IMHO, the best approach is to desensitize the cat to having their feet touched.  When you are cuddling with the cat and they are calm, just touch one paw, then go back to petting where they like it best.  Do this casually and touch all 4 paws in a 5 minute cuddle-fest.  If you want to progress quickly, do this a couple times a day.  You have to do it at least daily to make progress.  Work up to holding each paw, then holding the paw and squeezing gently to extend the claw.  I enjoy playing footsies/pawsies with my cat where I press my toe (or finger) into the middle pad and let the cat extend their claws around your toe/finger.  This is a good exercise for their paws, too.

When I trim claws, I first make sure that I am calm and steady.  I get the steptic powder handy and the post-trim treats (hairball remedy & Greenies).  I sit with the cat in my lap, also sitting.  Cuddle a bit first, then I start with the back paws.  Better to clip long and often than quick 'em and get blood all over.  If you are still getting your cat desensitized to paw contact, just do one paw.  In fact, it's better to do just one claw calmly, then reward the cat with release and treats than get into a struggle.

I explained this all to my MIL.  She likes having a cat because her cat is very independent.  They are like a couple of senior citizens cohabitating without communicating very much except at meals.  My MIL said she would rather pay to have the vet trim Keoni's claws than do the work of desensitizing.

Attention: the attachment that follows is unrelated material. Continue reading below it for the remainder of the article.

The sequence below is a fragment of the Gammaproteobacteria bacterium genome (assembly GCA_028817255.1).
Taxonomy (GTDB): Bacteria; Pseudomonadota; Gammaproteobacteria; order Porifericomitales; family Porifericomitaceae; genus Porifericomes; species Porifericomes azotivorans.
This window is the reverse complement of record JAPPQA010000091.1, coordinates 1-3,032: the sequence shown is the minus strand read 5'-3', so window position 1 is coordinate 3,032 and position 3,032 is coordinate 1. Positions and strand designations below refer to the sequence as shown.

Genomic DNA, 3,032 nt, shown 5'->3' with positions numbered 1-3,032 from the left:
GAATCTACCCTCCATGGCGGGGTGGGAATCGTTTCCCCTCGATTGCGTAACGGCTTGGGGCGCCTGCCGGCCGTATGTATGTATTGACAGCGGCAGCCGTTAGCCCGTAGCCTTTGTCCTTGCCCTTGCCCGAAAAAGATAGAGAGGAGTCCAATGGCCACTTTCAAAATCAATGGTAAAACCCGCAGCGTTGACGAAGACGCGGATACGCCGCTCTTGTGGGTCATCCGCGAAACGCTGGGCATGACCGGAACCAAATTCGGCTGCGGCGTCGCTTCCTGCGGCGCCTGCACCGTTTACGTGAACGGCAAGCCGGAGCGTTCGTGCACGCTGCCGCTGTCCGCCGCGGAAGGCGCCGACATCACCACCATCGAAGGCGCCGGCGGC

I didn't think playing with my kitties claws was *work.*   :-\
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bansidhe

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Re: Cat Grooming Help
« Reply #35 on: February 28, 2013, 04:45:37 PM »
The "office cat" at my last job could be nasty. She'd be perfectly fine, doing the bump and rub for some attention, enjoying being petted,etc. Then she'd attack your arm/hand. One of the issues was that her nails were incredibly sharp so we decided trimming them would help. The boss stood by with a towel, but I thought I'd try it with her unrestrained first.  Amazingly, she was completely at ease and didn't object at all.

One of my cats is like that. We pet her and she bites us. We walk past her and she slashes at us. She does have affection fits on a fairly regular basis, but mostly she's pretty cantankerous. I was in a state of dread when a while back, she had to be put on daily medication. As it turns out, she's the easiest cat in the world to pill: no biting or slashing or anything! Pilling her is much easier than petting her.
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oceanus

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Re: Cat Grooming Help
« Reply #36 on: February 28, 2013, 04:56:41 PM »
bansidhe- I've seen your pet pics in another thread.  :)

Do you think when cats are skittish about being touched that maybe someone in their past mistreated them?  Or is it just the way some cats are?

My cat hates to be picked up, but petting is okay.

PastryGoddess

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Re: Cat Grooming Help
« Reply #37 on: February 28, 2013, 05:43:17 PM »
Update

Got the slicker brush and it definitely is getting down to her skin.  There is a lot of dead skin and hair being pulled out.  She also tolerates it better than the wire brush as well.  She had a gnarly tangle on her belly and she rolled right over and let me at it until it was all out.

The other two got jealous so I had to spend 10 min or so grooming them too ::)   You know, just to make sure the brush worked correctly